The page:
Just over a week and a half ago I stepped onto a Dash 7 at Punta Arenas airport and headed south for Antarctica again. This time my destination was Rothera Research Station, a field base operated by the British Antarctic Survey. Life since then has been hectic and exciting…
Photo: A rather wonky photo of Rothera. Aircraft hanger bottom left, field ops tower in the middle (orange), attached to Old Bransfield House (where I'm based for work), Admirals House (accommodation) overlooking the runway, and New Bransfield House (dining room, library, communal space etc.) to the left.
The first priority on arriving in Antarctica is to ensure that we are safe operating in this alien environment, so the first four days were a whirlwind of training, interspersed with trying to locate all my scientific equipment. The group I arrived with (a US team consisting of Erin Pettit, Ted Scambos and Chris Carr - here to study Scar Inlet Ice Shelf) had also all worked in Antarctica before so a lot of the training could be tailored to account for this, but there are lots of little things that are different between here and McMurdo, and it is always fun to practice crevasse rescue!!
Photo: Field training - our beautiful and cosy pyramid tent.
We were efficiently and entertainingly trained in station communications, first aid in the field, driving trucks and skidoos, flying in Twin Otters, and carrying out meteorological observations, along with all the skills you need to live out in the middle of nowhere on an ice sheet. You have to learn quickly, as you’ll be using all these skills for real very quickly. As an example, the Twin Otter pilots need to know the weather conditions anywhere they want to land a plane, so if you’re somewhere remote waiting for an Otter you’ll need to call up Rothera on the radio and deliver hourly reports on your local wind speed, wind direction, visibility, and cloud levels. Get it wrong, and your plane may not be able to get to you…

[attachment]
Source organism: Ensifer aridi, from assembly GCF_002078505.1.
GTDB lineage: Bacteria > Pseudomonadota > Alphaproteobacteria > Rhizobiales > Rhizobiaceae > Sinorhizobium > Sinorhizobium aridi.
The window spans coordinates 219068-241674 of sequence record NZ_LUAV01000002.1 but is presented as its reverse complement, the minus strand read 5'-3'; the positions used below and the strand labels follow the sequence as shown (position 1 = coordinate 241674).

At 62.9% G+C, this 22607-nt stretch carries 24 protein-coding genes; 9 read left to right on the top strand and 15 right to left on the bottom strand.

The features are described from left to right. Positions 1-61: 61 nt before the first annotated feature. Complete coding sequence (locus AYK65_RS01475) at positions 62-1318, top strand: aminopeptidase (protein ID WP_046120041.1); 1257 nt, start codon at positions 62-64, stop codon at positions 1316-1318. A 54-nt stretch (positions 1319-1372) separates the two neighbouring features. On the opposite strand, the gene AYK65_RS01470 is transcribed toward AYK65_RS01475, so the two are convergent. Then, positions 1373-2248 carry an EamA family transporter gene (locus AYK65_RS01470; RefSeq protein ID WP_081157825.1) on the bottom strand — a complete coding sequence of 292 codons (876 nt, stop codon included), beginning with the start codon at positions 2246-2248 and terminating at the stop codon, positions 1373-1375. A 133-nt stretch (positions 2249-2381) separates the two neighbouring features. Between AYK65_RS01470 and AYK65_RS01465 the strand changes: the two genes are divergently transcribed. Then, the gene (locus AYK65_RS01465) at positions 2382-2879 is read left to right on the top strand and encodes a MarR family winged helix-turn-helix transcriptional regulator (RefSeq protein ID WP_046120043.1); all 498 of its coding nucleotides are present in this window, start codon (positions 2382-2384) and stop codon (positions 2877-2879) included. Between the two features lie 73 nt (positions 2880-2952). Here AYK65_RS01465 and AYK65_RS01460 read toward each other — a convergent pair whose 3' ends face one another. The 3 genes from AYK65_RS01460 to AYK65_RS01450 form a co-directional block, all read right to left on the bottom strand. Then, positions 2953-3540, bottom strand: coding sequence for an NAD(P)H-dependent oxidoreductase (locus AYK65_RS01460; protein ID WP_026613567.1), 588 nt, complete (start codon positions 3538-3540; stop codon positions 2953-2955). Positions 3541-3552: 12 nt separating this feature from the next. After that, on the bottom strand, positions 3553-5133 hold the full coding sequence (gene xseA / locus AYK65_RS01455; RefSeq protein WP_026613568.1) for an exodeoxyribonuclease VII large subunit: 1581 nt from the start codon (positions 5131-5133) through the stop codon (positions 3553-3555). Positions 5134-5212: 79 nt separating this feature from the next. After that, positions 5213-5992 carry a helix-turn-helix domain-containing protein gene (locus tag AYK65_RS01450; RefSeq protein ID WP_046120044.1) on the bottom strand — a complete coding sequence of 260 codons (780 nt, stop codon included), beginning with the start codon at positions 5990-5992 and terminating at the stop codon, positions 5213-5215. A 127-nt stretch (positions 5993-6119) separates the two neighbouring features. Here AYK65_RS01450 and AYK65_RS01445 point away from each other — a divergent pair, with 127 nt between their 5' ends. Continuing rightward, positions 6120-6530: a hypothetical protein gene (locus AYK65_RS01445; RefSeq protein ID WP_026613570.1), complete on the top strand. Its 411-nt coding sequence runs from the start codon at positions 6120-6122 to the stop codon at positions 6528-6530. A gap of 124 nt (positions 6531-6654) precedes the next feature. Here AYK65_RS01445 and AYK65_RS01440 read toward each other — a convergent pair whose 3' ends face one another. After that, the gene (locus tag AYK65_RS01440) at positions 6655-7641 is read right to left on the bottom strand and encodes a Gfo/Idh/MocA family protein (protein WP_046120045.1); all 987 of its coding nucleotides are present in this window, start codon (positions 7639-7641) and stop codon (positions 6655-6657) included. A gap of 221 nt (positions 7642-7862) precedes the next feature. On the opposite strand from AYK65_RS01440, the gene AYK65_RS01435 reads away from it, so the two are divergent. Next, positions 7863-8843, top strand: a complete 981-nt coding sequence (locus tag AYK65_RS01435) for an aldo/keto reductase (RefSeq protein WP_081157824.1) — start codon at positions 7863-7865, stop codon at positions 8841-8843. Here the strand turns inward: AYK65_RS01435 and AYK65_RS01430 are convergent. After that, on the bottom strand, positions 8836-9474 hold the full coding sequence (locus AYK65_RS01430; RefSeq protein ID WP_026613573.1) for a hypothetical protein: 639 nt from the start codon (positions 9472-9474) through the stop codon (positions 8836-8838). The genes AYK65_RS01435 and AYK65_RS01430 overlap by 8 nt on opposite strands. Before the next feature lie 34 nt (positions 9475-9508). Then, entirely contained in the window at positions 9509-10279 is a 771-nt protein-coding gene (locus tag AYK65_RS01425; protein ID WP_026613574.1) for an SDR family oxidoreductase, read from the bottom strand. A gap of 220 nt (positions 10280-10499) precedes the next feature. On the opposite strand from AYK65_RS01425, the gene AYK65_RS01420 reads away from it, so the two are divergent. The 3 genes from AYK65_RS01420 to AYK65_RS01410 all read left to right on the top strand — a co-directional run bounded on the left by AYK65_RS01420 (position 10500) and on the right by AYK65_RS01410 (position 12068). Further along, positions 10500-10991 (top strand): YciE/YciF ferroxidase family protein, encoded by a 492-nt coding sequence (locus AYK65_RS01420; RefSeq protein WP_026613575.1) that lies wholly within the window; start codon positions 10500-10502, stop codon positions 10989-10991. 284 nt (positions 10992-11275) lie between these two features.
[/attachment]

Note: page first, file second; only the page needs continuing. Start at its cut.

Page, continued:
With training (just about) complete it was time to head into the field. My role while I'm down here is to install GPS receivers and seismometers at a number of locations along the Antarctic Peninsula. I’ll say a little more about the science elsewhere, but for now I’ll give you a flavour of why I’ve only just round to writing a blog post!
Before heading to the field I needed to locate around 40 different cargo items, shipped from three
different continents. I had to work out what they all were and how they fitted together (I’d never seen the majority of the kit before), upgrade some of the software, carry out a test-build of the systems to check everything worked, pre-build some of the bulkier items (e.g. a large metal frame to which some of the equipment is attached), track down spurious locally-sourced items (e.g. kit to guy down the equipment so that it survives the legendary Antarctic weather), work out which pieces had to fly out for the first batch of fieldwork, weigh all the kit (not helped when I broke the scales…), and get it packed efficiently for flying. Phew.
Photo: Chris with some of the chaos in our office - this office had been completely bare 12 hours earlier!
I’m still not sure how I managed everything in time, and am completely indebted to various people who showed me where things were/mended things I broke/helped build and carry things/and answered my frequent questions about circuit boards, batteries and toolkits. Somehow everything was just about ready in time, and we headed for Cape Disappointment, which was far from disappointing…
(to be continued)